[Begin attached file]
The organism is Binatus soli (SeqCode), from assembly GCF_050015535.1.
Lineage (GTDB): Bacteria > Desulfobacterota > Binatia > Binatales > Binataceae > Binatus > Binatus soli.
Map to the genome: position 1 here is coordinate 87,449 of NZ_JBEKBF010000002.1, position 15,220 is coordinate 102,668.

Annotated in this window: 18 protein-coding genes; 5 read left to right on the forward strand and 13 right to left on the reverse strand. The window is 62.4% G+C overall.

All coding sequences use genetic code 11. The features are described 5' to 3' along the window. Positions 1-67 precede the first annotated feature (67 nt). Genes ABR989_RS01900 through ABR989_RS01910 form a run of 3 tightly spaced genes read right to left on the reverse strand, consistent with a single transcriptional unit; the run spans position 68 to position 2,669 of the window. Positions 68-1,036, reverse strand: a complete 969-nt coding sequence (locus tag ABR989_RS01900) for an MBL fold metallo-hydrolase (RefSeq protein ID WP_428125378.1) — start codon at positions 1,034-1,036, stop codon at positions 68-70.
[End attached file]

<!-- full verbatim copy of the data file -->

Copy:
The organism is Binatus soli (SeqCode), from assembly GCF_050015535.1.
Lineage (GTDB): Bacteria > Desulfobacterota > Binatia > Binatales > Binataceae > Binatus > Binatus soli.
Map to the genome: position 1 here is coordinate 87,449 of NZ_JBEKBF010000002.1, position 15,220 is coordinate 102,668.

Annotated in this window: 18 protein-coding genes; 5 read left to right on the forward strand and 13 right to left on the reverse strand. The window is 62.4% G+C overall.

All coding sequences use genetic code 11. The features are described 5' to 3' along the window. Positions 1-67 precede the first annotated feature (67 nt). Genes ABR989_RS01900 through ABR989_RS01910 form a run of 3 tightly spaced genes read right to left on the reverse strand, consistent with a single transcriptional unit; the run spans position 68 to position 2,669 of the window. Positions 68-1,036, reverse strand: a complete 969-nt coding sequence (locus tag ABR989_RS01900) for an MBL fold metallo-hydrolase (RefSeq protein ID WP_428125378.1) — start codon at positions 1,034-1,036, stop codon at positions 68-70.